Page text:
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I don't think that's necessarily true. Conceptions of identity might usually, often, develop over a period of years and decades but I don't think that this is necessarily the case. Actual events which are momentous enough to alter broad publics' ideas of themselves can occur and produce influences in much shorter stretches of time.
E.g.: A war is lost or won, a currency collapses, a heroic breakthrough in a long-standing problem of domestic or international affairs, the restoration of an institution--one formerly thought definitively lost, the restoration of rights and freedoms which had either been suppressed or rendered de facto "dead letter", these can, with relative alacrity, alter notions of group identity by infusing or inspiring renewed faith, self-esteem, mutual good regard among differing groups previously disaffected, etc.
An important part of what's been so badly degraded in society are these very aspects of faith, self-esteem, mutual good regard among differing groups previously disaffected. When the political institutions whose respectable and dependable operation underpins a people's belief in their political system's integrity are degraded, the consequences can be serious loss of faith, etc. Conversely, the restoration of these same can contribute to a renewed or improved belief in one's political system and, by extension, a greater optimism, sense of self-esteem and improvements in things related to these.
So, rather than exhorting people to "feel more optimistic," or to "have courage", "keep faith/hope alive", the practical course is to take effective actions which, when seen, broadly inspire these feelings without having to call for them.
For these reasons, I believe it was a very serious and profound mistake for Obama to have, as he seems to have done, decided to "turn the page" on the Bush/Cheney years and the work of holding those in it responsible for their many and gross illegal acts, acts which dealt severe blows to the nation, to the public's sense of identity as a free, fair and just people, to the credibility of the conception of the United States as a democratic society. It is not one, in fact. But the Bush/Cheney tenure brutally made this fact manifest to many who had previously been able to sustain a belief in the myth of their society's democratic character. To maintain such a faith today requires more than most people (other than the most die-hard conservatives) can muster in suspension of doubt or disbelief.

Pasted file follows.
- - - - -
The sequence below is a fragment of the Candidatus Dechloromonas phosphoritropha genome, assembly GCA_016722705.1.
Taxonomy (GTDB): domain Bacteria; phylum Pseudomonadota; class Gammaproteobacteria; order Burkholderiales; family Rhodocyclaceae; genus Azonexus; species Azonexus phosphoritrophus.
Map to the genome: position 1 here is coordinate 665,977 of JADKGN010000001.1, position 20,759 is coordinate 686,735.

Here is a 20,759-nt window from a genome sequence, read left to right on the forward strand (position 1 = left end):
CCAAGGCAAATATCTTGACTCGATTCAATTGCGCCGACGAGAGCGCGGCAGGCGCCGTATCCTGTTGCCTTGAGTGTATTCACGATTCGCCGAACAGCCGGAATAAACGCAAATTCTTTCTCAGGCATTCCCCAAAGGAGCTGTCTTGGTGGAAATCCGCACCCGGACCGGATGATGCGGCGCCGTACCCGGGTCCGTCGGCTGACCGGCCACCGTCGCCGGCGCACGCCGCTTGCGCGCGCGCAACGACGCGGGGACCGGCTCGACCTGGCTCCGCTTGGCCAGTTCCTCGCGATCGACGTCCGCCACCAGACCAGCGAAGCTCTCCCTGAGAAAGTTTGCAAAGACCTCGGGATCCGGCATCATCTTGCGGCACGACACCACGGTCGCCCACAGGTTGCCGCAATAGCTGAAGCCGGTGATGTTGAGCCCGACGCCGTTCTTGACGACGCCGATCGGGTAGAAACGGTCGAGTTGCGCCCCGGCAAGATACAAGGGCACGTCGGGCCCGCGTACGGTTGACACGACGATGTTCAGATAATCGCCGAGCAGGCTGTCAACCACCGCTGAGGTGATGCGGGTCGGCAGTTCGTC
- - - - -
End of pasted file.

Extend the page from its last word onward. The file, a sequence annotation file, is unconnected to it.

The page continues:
If our identities and our myths have been made ineffective, that is large part because in the real waking world of daily life, actual events have revealed them to be, to have been for some time, even, empty of substance--and these revelations have come in ways that have been brutally shaking.
When the WTC towers collapsed, the event in itself was not so much the world-changing event that many claimed. Rather, it was a marker. For certain ways of belief, many held so unselfconsciously that they were hardly noted, the towers' collapse made the falsity of those beliefs suddenly and dramatically manifest and if they didn't fall with the towers, they fell in the hours, days, weeks and months which followed their collapse. In fact, though, the processes long predate the events of that single day.
"In such an environment it is not surprising that the ills of technology should seem curable only through the application of more technology..." John W Aldridge
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